Kyle LaMalfa in his garden, where he harvests fresh produce every week for the People's Market. Photo: Katie Panzer
Ah, it’s another beautiful Sunday afternoon at the market. The cool fall breeze is blowing through the gardens. Kids and adults are sack-racing. One of the vendors is taking a break for a moment to huck a few lines in the skatepark. Fresh produce is available all around, along with all sorts of unique and handmade crafts. The lady over there is offering a free coconut hand scrub, and the group meditation is going to start in 20.
Wait—which market are we at again?
Welcome to the People’s Market. Every Sunday morning and into the afternoon, vendors and farmers from all around the Salt Lake Valley and beyond gather at the Peace Gardens on 1000 West and 900 South to sell their produce and wares. All of this hoopla was started four years ago by Kyle LaMalfa selling produce on a lone card table just a few blocks down the street from his home. “A couple people came to that, really not too many,” says LaMalfa. As it went on, attendance began to increase. Some people expressed interest in selling their own goods. Others offered services for the market, such as painting signs and advertising it in newsletters. “Before you knew it, there were people that started wanting to give more and more. It just sorta took off on its own two feet.”
As the People’s Market grew over the years, it found its current home at the Peace Gardens. “It was the best place on the west side that had the right shade, and it was close to the parkway,” says LaMalfa, who also mentioned the other amenities the park has to offer, such as the skatepark and the gardens themselves. The location was also a great place to serve as a central meeting place for the neighborhood. “We wanted to build a community and create something special for the neighborhoods that, for a large part, have a bad reputation,” says LaMalfa.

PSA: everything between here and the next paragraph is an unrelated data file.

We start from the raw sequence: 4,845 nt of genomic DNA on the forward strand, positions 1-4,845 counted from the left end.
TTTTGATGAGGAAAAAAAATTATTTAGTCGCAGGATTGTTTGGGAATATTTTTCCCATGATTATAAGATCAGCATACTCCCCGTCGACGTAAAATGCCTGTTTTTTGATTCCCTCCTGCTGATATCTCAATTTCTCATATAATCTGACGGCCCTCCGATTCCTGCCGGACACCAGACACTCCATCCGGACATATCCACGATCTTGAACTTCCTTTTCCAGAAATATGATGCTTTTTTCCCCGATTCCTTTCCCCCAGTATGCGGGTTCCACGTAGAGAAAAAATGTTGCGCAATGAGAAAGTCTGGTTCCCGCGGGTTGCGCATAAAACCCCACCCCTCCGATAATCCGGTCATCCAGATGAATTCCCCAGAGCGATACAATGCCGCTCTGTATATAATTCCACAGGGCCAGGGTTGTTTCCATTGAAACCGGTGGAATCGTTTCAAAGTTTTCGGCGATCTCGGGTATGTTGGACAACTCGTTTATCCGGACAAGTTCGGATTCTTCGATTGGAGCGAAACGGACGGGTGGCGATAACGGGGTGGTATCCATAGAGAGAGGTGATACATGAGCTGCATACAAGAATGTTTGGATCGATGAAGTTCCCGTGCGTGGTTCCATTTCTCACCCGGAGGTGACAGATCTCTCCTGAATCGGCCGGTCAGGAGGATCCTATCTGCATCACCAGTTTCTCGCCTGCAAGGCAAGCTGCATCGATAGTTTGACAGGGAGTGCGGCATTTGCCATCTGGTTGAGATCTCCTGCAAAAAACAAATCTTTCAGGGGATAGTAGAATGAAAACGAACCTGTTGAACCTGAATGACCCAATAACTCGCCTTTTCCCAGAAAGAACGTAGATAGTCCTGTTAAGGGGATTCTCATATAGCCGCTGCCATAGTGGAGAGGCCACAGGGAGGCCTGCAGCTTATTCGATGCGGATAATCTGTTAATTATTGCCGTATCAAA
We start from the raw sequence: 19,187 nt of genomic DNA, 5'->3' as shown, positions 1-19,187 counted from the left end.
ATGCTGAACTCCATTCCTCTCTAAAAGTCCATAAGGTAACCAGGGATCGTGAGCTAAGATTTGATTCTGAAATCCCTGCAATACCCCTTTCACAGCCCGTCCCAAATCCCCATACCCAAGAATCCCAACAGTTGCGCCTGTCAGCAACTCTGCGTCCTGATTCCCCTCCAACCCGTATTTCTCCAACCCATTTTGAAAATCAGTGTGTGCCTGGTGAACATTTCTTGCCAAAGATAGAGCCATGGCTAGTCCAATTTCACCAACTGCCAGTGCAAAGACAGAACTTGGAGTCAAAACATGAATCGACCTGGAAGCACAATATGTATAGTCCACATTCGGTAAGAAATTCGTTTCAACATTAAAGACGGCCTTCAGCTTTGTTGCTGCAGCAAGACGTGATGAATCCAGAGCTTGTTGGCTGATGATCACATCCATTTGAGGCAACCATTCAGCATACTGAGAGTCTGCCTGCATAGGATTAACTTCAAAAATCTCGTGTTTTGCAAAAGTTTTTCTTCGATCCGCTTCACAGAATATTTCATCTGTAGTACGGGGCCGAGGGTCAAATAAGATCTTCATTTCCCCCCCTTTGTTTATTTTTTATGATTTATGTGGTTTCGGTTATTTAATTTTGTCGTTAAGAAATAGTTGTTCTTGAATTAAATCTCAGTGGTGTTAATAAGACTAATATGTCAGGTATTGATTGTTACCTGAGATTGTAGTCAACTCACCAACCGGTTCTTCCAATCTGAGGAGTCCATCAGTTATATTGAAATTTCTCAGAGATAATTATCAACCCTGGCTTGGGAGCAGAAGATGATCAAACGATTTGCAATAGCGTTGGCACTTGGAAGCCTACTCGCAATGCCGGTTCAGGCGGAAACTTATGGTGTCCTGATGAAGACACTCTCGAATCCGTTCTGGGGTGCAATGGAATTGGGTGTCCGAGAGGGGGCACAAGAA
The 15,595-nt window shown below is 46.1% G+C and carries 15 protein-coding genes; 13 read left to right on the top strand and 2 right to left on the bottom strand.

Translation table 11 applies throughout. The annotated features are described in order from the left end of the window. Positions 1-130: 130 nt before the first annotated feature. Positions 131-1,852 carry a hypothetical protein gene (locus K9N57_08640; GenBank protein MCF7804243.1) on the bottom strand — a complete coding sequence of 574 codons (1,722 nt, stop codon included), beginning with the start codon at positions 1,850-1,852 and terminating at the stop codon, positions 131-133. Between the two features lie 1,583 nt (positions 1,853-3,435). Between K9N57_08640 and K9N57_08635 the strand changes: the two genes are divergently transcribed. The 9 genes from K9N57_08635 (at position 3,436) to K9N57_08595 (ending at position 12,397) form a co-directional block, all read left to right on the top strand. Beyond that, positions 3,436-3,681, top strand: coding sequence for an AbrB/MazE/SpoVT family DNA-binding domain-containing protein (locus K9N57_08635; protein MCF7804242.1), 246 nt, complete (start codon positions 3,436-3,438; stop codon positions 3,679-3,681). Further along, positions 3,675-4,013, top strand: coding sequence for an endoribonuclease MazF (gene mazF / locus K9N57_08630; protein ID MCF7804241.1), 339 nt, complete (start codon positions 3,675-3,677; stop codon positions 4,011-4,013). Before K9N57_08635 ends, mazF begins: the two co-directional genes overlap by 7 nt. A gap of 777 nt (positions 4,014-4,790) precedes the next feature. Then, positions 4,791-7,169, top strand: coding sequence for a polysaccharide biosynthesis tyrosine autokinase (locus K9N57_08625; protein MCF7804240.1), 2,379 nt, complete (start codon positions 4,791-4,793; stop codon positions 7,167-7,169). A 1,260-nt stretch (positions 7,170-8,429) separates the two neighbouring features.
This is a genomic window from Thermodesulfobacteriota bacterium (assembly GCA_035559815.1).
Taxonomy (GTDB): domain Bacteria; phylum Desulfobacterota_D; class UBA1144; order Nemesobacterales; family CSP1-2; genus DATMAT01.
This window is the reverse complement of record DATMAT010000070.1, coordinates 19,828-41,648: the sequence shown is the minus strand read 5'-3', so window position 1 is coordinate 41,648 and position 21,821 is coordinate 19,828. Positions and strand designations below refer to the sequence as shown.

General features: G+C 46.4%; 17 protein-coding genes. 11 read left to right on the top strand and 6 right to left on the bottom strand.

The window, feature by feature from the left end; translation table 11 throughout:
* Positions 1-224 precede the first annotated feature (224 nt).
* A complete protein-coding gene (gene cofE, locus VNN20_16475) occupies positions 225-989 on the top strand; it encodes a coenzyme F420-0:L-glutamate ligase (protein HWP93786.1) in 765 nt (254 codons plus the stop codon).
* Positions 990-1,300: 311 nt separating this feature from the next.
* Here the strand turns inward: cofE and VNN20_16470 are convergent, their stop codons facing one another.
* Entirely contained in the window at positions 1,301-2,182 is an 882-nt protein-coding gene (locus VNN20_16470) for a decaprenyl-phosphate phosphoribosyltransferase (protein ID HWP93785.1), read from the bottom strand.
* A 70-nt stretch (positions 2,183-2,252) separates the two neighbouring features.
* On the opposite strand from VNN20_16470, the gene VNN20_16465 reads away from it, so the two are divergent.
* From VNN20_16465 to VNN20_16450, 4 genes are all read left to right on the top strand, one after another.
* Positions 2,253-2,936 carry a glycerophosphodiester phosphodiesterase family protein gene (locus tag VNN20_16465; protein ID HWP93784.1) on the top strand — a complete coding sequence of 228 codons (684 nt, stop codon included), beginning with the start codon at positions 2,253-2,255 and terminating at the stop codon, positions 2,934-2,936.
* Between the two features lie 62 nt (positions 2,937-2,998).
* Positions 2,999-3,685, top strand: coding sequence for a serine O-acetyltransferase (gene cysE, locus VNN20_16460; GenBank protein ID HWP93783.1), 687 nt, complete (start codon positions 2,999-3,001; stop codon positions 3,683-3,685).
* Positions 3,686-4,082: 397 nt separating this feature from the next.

Grown from that single table of produce four years ago, the People’s Market now sports dozens of tables selling an impressively wide array of goods. Any sort of produce, from green onions to tomatoes and squash, can be found from both farmers and home-gardeners alike. Alongside those edible goodies, one can find anything from handmade soaps and scrubs to children’s toys and metalwork. There are very few restrictions as to what can be sold at the market. “You don’t need a business license, but things you sell must have been created by you,” says LaMalfa. No one is allowed to sell things that are imported, and there are no yardsale-type items either. “You’ve gotta have your creativity embodied in that thing that you’re selling on your table, whether you grew it, baked it, painted it, sculpted it, whatever.”
Among the many booths you find at the People’s Market, one of the most notable ones is LaMalfa’s very own produce table. At his home, LaMalfa has managed to grow an absolutely breathtaking garden. Nearly any produce one could imagine can be found in this garden, ranging from tomatoes and squash to hops, herbs and even nearly a dozen beehives. Every Sunday before the market starts, LaMalfa harvests a load and sells them at his table. “My booth is sorta like One World Café: Take what you need, pay what you can. I did it last year and made enough money to keep that system going,” says LaMalfa.
In addition to the booths and tables at the People’s Market, you can expect to see all kinds of unique events taking place there every Sunday. “There’s live music all day, and sometimes we have a meditation,” says LaMalfa. He also mentioned the contests they often hold, such as the paper airplane contest and sackraces, which always gain the attention of the youngins. Another great opportunity the People’s Market offers for the 17-and-younger crowd is the chance to be a vendor for only $1 a day. LaMalfa says this idea is to foster young entrepreneurs who might not get that chance elsewhere.
“The other thing that we like to do is party,” says LaMalfa. Four parties are held every year at the People’s Market. “ We have a seed exchange party in January, a season kickoff party in June and an end-of-season party in October.” This year, they’ve added a new party called “The Crop Swap,” which will happen on Sep. 12 and 13. Contributing to the “Eat Local Challenge,” where one attempts to eat only locally grown foods for one week, LaMalfa said that the premise of the party is to bring your homegrown veggies and goods to the market and swap them with other attendees.
The People’s Market happens every Sunday from 10 a.m. to 3 p.m. at the Peace Gardens, located at 1000 West 900 South, from June 14 to Oct. 24. Some events coming up are the Harvest Swap Party on Sep. 12 and Job Fair Day on Sep. 27. If you want a more relaxed atmosphere than the Downtown Farmer’s Market, or just want to check out the scenery on Salt Lake’s west side, come check out what the People’s Market has to offer. Anyone is encouraged to set up their own booth. More information can be found at slcpeoplesmarket.org.